Following a lengthy suspension of the meeting during which the heads of many key delegations huddled in the back of the conference hall with others looking on, four states produced a joint recommendation that time be reserved in future review process meetings for the consideration of national reports, in particular those of the nuclear-weapon states regarding the implementation of their NPT disarmament commitments. Moreover, they proposed that subsequent preparatory committee meetings in the current review cycle should continue these discussions with the objective of agreeing on recommendations to improve “the effectiveness, efficiency, coordination, continuity, transparency and accountability of the review process.” This would be based on a balanced consideration of the proposals presented during the working group meeting, including those in Viinanen’s second draft set of recommendations.
When the meeting resumed, most states still in the room welcomed the joint proposal as a compromise that preserved a record of many proposals to strengthen the review process without endorsing any specific recommendations. Even Iran, which had raised numerous procedural objections throughout the meeting, appeared to sense the shifting mood and did not object to the joint proposal.
Late that evening, Viinanen asked if delegations could accept the text proposed by the four states. The attention of all delegates was focused on the head of the Chinese delegation, Li Song. With much suspense, he announced that he had received permission from Beijing to accept the joint statement if specific reference to the conference document was omitted. This formula, although less than ideal, appeared to have the support of all delegations except Russia, which insisted that it could only endorse the joint proposal if it were substantially revised. At that point, Viinanen, recognizing the late hour and the fact that the heads of many delegations had already left the room, concluded that it would be impractical to continue further negotiations. He announced that he would issue a working paper containing draft recommendations under his own authority, and without further objections, the draft procedural report of the working group was adopted.8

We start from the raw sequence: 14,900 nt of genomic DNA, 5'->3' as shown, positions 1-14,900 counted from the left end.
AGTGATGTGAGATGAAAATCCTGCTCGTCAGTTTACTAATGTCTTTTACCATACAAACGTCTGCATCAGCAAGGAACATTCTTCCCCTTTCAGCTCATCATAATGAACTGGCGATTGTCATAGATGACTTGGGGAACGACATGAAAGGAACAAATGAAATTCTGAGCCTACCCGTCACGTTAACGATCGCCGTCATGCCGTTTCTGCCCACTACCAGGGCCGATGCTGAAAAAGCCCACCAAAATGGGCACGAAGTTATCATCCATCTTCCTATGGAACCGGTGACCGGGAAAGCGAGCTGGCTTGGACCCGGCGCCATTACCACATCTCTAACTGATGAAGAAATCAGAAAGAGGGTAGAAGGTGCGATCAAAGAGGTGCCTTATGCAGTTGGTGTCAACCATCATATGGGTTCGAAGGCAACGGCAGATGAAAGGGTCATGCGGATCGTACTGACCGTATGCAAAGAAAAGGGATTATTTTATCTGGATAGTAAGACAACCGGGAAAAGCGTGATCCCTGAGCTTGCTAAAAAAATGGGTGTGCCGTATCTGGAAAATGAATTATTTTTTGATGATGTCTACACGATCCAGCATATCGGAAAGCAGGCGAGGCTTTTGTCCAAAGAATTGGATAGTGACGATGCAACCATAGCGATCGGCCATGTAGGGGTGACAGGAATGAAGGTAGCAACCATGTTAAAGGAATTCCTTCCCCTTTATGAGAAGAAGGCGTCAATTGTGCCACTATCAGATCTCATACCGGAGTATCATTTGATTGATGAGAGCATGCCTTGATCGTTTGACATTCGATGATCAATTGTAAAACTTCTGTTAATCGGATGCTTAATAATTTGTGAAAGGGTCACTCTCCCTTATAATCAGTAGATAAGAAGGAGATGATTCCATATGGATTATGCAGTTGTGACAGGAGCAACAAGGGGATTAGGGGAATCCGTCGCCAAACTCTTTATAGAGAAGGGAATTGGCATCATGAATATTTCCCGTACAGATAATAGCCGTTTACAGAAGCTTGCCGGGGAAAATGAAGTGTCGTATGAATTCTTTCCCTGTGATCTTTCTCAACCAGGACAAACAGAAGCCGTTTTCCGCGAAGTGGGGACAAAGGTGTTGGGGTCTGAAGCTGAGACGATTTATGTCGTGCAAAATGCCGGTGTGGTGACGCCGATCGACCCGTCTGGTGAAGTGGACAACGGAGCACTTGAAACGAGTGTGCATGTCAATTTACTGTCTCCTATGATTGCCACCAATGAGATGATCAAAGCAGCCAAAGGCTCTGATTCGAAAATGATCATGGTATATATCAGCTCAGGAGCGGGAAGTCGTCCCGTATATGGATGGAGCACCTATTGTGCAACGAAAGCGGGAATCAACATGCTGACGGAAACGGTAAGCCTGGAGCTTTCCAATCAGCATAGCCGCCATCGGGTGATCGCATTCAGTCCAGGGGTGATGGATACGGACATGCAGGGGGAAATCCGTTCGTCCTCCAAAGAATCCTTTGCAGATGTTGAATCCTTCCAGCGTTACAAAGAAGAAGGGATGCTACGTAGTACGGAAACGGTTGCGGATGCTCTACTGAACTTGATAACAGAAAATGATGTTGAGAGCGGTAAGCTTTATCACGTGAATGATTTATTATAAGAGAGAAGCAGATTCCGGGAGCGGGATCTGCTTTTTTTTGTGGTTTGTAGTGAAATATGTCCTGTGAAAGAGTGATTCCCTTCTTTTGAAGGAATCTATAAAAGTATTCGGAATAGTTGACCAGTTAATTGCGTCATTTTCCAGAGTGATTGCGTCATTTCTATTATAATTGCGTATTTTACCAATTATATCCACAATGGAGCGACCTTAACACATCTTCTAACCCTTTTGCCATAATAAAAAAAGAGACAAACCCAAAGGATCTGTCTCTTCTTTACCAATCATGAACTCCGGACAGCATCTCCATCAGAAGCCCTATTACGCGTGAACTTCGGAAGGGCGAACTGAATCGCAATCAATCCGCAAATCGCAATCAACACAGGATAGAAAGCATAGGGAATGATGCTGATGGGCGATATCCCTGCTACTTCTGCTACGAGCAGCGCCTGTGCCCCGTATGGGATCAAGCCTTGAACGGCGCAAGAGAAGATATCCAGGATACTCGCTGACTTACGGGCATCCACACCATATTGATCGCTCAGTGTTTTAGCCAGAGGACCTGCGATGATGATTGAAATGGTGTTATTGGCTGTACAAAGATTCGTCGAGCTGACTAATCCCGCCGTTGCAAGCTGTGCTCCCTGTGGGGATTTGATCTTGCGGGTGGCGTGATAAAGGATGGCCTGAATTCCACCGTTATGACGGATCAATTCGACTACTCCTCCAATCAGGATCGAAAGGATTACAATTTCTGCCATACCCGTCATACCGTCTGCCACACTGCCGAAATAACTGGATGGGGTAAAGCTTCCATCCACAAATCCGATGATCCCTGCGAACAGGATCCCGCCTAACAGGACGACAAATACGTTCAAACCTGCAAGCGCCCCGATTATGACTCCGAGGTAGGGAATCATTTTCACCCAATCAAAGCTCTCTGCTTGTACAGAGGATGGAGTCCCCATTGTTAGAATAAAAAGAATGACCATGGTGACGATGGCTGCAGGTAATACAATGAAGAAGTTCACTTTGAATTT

The 2023 NPT Preparatory Committee
If the one-week working group meeting combined elements of meaningful dialogue and obstructionist behavior, the two-week preparatory committee meeting that followed was an exercise in futility that weakened the review process. Indeed, had it preceded the working group meeting, it is conceivable that the nearly 100 often repetitive statements during the general debate might have spurred NPT states-parties to adopt at least a few specific recommendations to reduce the inefficient use of time during meetings.
Instead, for the first nine days, the captive audience had to endure stale arguments that would make ChatGPT sigh. Many heads of delegations were pleased to excuse themselves from the meeting and conduct business elsewhere, and the most stimulating discussions about pressing nuclear dangers and how to deal with them typically were found at side events organized by civil society. The surreal quality of the preparatory committee debate led one diplomatic newcomer to the review process to ask, “What is the purpose of this exercise?” It was not an easy question to answer.
Even under the best of circumstances, review process deliberations tend to be tedious and only loosely connected to the most pressing nuclear challenges. At times, outside observers might be excused if they were to infer from the intensity of the debate that the most significant issues at stake were the time slot reserved for the Preparatory Commission for the Comprehensive Nuclear-Test-Ban Treaty Organization, the amount of time set aside for interactions with civil society, and the degree to which the meeting chair was an instrument of a particular regional or political grouping.